Common encryption algorithms

The five most common encryption algorithms are Triple DES (3DES or DES), RSA, Blowfish, Twofish and AES. These are used across a wide range of applications, from securing SSD and HDDs to transfers made through email and even NFC.

Tripe DES (symmetric algorithm)

Key application: Hardware, although it is slowly being phased out.

Triple DES is an open encryption standard that uses three individual keys with 56-bits each. The total key length adds up to 168-bits.

RSA (asymmetric algorithm)

Key application: Internet data.

RSA is the encryption standard for encrypting data sent over the internet. It uses both a public and private key. The keys are 2,048-bit.

Blowfish (symmetric algorithm)

Key application: An upgrade to DES.

Blowfish is designed to replace DES and splits messages into blocks of 64-bits, encrypting them individually. They key ranges from 32 to 448-bits.

Twofish (symmetric algorithm)

Key application: An upgrade to Blowfish.

Twofish is the successor to Blowfish and considered the fastest algorithm. Keys used in this algorithm may be up to 256-bits in length.

AES (symmetric algorithm)

Key application: Hardware, file transfers.

The U.S. Government uses AES which is available in key sizes 128, 192 and 256 bits. Many believe this sets the standard for encrypting personal data.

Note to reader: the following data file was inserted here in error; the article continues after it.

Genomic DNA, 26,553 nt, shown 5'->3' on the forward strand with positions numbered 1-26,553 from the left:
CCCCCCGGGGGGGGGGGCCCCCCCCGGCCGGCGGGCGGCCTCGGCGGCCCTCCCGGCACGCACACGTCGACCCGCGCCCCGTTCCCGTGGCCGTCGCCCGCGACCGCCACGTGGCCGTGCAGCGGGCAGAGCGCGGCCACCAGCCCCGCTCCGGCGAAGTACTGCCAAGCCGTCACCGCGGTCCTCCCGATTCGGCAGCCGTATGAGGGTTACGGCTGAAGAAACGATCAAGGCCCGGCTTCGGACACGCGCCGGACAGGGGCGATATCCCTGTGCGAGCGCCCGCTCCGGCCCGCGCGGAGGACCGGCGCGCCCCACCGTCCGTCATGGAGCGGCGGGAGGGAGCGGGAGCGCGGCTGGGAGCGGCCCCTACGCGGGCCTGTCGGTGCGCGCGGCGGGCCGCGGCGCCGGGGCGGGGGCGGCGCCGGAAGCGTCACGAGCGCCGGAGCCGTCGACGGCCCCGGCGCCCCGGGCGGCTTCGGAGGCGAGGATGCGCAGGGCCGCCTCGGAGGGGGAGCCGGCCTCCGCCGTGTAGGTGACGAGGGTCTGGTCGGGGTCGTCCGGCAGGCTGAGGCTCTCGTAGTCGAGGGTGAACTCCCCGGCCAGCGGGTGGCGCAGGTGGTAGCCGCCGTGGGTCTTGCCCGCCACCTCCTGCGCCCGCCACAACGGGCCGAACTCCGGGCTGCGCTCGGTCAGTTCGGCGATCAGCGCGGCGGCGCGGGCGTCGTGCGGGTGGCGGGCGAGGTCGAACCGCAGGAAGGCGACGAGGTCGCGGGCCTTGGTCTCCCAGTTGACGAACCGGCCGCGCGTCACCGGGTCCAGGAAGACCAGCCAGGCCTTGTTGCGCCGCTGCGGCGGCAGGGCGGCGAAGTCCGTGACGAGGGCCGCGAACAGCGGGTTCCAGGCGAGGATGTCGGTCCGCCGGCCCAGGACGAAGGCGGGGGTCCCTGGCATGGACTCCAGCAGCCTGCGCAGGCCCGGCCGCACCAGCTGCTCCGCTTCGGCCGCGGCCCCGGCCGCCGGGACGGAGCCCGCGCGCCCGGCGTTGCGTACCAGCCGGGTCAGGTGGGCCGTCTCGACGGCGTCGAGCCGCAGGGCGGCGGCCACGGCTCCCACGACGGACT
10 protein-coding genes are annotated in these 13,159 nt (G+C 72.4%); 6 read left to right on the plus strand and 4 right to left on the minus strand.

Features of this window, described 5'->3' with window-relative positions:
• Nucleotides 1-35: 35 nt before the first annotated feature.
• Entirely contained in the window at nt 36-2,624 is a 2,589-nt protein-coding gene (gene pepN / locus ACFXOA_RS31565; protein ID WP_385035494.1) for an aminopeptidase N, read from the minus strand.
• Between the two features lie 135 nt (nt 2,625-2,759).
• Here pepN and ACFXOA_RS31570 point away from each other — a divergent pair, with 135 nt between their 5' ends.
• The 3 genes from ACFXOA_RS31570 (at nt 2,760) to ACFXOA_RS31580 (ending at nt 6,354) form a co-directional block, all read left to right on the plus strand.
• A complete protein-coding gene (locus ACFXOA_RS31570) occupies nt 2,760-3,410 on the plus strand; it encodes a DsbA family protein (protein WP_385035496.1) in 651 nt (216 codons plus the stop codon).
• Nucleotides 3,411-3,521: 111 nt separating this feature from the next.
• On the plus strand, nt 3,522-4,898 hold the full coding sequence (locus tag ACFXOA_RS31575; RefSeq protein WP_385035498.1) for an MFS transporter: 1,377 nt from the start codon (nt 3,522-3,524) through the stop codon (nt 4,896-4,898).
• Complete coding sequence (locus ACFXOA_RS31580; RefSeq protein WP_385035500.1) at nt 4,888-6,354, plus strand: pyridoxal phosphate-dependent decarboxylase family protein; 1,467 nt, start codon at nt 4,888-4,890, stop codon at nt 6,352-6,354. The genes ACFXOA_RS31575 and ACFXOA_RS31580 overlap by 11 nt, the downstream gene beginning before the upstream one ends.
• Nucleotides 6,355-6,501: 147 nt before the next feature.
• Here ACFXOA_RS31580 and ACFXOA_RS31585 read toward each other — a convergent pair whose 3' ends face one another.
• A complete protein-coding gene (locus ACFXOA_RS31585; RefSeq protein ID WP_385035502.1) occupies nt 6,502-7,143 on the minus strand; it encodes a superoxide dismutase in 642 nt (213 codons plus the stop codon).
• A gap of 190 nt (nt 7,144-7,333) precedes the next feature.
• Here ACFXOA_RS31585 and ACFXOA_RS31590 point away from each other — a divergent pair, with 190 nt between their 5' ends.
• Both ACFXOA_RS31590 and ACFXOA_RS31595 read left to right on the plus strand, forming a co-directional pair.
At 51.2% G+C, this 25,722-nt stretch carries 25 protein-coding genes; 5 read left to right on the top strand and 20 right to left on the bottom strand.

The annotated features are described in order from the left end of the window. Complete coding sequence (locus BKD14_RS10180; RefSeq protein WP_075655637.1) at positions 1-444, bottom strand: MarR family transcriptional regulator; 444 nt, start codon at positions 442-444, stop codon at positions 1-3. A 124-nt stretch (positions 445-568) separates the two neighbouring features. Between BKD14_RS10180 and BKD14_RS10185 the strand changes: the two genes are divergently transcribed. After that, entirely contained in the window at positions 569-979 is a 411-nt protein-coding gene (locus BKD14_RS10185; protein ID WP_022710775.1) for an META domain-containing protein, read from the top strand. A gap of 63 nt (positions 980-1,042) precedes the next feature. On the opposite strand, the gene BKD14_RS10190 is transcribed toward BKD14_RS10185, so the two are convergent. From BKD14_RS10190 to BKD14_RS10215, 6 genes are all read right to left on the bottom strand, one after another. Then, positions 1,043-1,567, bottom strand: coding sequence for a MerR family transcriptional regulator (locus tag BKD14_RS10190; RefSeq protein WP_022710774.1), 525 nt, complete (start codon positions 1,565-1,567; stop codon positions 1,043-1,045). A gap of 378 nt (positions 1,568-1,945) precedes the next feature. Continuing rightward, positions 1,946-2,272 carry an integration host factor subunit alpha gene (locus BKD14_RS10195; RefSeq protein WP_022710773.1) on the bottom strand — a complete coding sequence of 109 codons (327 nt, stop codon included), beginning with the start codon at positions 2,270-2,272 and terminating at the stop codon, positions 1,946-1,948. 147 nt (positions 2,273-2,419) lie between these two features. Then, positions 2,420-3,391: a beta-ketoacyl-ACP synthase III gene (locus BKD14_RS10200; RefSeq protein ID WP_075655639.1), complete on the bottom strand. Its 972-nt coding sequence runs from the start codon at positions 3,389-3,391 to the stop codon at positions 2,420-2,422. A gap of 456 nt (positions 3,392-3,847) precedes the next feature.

Enterprise-grade encryption tools

Encryption is carried out using tools which are sometimes free to download, although experience tells us the best ones are usually paid.

We can’t endorse any particular software, so what we’ll do is list what we believe to be the best examples of enterprise-level encryption tools in no particular order:

  • IBM Guardium Data Encryption
  • Check Point Full Disk Encryption Software Blade
  • Eset DESlock
  • Dell Encryption Enterprise
  • McAfee Complete Data Protection
  • Micro Focus SecureData
  • Bitdefender GravityZone
  • Sophos SafeGuard
  • Symantec Encryption
  • Trend Micro Endpoint Encryption

What all these enterprise-ready encryption tools have in common is they meet specific encryption compliance standards, including FIPS and Common Criteria.

This is an important consideration because depending on the type of data you process your tool may need to meet a specific standard. For example, the encryption standard for banks and financial services is FIPS 140-2. An example of a product that offers FIPS, Common Criteria and BITS compliance from the list is Check Point Full Disk Encryption Software Blade, another is Dell Encryption Enterprise.

Should I be encoding sensitive customer data?

The sad reality of running a business is no business is immune from a data breach. In the event this happens, encrypted data will be worthless to the criminal who stole it or indeed the person who ‘finds’ it. Therefore, encrypting data is a method to mitigate risk and ensure your security methods are as robust as they can be.

Your business should encrypt the following types of data where relevant: personal information, personally identifiable information, confidential business information, financial information including reports, research and development data, customer data. The last point is most relevant here, and encryption should cover customer data in its entirety. All reasonable measures should be taken to protect the customer data you hold.